An August Update

Hello friends. It’s been awhile since I’ve had one of these “life status” blog posts. Now is a good time as ever, as it’s been a year since I began my move away from working at the hostel (switching to part-time in August 2018, then quitting in November) to working for myself.

It’s been a good year, an interesting year, a tough year. Emee and I are happy together, two years into our relationship. In March I moved in with her, to her North Tabor digs. It’s something that we both had been wanting (as I like to share my home with the one I love). But the timing was forced. My roommate at the house in Woodlawn bought the house from the former owner. Now this was all in the works for quite some time, but things got...sour at the end. I ended up moving out in a rush, sooner than expected. As it is, I’m just really getting into the groove at the new place, setting up my office and all that.

But a chapter of my life is over. I lived at that house in Woodlawn for five years. There were some good moments there, at least I tell myself that now to justify the stay. But looking back, those five years there contained a few of the darkest years of my life. It’s going to be hard to separate the existential dread I felt while living there from the house itself.* Plus, the living situation was always weird. I tolerated it for so long because it was cheap, and I was broke. Portland had changed, no longer was it a city of easy and inexpensive crash pads for bohemians like myself.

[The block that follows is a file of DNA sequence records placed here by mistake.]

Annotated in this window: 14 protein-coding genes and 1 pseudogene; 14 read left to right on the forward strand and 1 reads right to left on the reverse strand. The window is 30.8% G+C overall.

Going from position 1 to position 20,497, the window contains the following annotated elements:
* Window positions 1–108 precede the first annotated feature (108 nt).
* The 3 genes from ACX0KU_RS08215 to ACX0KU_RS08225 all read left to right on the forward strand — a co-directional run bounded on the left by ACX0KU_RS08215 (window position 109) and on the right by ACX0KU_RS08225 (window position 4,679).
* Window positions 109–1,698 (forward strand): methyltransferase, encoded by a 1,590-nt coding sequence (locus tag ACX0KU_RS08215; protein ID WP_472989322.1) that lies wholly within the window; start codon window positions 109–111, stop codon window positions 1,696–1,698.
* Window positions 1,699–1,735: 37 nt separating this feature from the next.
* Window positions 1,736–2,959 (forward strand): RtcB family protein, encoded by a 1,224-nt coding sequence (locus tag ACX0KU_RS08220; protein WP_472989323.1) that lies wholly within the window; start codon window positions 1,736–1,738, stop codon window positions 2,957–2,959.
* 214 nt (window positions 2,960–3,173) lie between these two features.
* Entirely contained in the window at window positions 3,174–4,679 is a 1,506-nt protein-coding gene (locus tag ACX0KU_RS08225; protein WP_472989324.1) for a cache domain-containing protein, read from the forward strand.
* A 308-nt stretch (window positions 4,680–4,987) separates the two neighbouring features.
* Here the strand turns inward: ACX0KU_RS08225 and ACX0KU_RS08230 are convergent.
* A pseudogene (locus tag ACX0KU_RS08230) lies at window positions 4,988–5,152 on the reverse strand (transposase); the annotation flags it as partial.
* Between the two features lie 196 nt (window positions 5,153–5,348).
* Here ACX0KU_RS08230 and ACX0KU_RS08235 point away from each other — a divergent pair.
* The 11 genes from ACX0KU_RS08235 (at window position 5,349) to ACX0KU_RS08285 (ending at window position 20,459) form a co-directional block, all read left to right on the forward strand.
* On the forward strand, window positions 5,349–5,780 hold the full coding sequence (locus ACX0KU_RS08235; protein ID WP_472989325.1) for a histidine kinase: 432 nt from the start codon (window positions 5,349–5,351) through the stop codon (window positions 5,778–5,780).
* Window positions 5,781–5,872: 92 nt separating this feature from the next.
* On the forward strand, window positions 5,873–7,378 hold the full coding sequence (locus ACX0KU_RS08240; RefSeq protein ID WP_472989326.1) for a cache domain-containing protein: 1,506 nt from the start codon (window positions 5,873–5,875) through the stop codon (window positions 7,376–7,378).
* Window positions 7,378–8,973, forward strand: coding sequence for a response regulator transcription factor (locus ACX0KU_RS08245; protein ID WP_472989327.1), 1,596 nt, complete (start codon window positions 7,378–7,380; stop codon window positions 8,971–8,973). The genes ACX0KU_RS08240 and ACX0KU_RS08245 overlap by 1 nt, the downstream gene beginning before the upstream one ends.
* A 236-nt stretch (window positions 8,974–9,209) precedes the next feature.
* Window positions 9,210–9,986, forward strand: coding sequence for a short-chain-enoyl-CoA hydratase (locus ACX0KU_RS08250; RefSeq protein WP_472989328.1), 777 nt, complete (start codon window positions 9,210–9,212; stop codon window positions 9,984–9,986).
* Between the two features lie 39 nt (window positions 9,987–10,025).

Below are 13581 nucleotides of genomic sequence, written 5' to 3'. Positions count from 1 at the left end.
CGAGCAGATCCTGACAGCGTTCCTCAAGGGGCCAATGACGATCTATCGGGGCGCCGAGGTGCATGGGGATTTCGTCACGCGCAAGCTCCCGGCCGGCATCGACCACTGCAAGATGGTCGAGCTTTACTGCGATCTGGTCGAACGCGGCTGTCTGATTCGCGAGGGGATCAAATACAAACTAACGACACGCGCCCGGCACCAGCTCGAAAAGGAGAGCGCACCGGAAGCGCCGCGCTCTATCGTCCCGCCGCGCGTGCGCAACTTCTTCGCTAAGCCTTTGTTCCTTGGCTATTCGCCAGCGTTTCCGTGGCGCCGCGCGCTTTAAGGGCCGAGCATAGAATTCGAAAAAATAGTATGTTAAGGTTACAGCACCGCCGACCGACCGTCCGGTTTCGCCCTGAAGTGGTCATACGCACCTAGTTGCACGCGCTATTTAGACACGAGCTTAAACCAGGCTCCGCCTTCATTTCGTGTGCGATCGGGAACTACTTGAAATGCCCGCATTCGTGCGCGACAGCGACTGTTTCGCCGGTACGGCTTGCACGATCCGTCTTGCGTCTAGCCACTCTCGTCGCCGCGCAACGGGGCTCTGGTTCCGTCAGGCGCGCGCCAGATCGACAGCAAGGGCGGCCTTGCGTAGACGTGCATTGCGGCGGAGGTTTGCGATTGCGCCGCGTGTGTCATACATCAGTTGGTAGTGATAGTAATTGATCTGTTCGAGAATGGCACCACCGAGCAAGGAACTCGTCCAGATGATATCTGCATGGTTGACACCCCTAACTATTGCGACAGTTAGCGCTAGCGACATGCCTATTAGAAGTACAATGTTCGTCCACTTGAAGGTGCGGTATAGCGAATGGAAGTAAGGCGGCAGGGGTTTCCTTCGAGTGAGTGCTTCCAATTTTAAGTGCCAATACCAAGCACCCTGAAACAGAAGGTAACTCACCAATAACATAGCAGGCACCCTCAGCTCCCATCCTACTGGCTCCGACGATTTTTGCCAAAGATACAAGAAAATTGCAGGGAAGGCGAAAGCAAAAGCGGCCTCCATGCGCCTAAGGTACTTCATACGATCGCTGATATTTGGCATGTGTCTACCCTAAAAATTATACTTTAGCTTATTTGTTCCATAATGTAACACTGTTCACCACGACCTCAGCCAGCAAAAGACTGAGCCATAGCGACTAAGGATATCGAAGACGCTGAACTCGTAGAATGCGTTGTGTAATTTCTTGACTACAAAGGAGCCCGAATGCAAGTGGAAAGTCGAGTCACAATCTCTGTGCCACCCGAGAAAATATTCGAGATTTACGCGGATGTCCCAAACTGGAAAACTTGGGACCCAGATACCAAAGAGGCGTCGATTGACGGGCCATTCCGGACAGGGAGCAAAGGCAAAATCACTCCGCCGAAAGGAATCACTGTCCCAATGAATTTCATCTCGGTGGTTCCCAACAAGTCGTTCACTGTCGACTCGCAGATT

That meant I spent too long living in a place that I tolerated but never really liked. I guess it was better than the alternative. But once a year turned into two, then three, etc. it got harder and harder to move out. Then I hit a turning point in 2018, spending less and less time at the house and more and more at Emee’s. The last couple months I was there (Jan-Feb 2019) I’d only spend a token night or two there a week, almost to prove that I still live here. It didn’t help that the few times during the final months at the Woodlawn house became increasingly more depressing. It reminded me of those darkest moments, ones I was trying hard to escape. Now I am glad that I have moved on.

So now I’m in a new era: no longer working at a job that I could barely tolerate, no longer living with people I’d rather not. It’s been good. But I still feel a bit stuck. I’m still working towards “being a professional artist”. I’ve got the time, but not always the motivation. For paying work, I’ve mostly been doing stuff for Emee’s event planning business, which has been good, as I’m learning new things while getting to use other skills (like blogging!) that I hadn’t used in a professional context. But I do need to work more on my own things, whether art or writing. I still have a boatload of ideas, it’s just the discipline that I lack.

As for biking, since both Emee’s work and my work can be done from home, I’ve become quite the homebody the past few months. I haven’t been riding that much. I don’t have that daily need to ride like when I commuted. I hadn’t always appreciated the twelve mile round-trip commute to the hostel when I lived in Woodlawn. Now I feel like I need that again! While the bicycle is still my primary means of transportation, I’ve never been the “go for a bike ride the first thing in the morning” type of person. I wish I could, though. I need to motivate myself more when it comes to bicycling, whether around town, longer rides, or tours.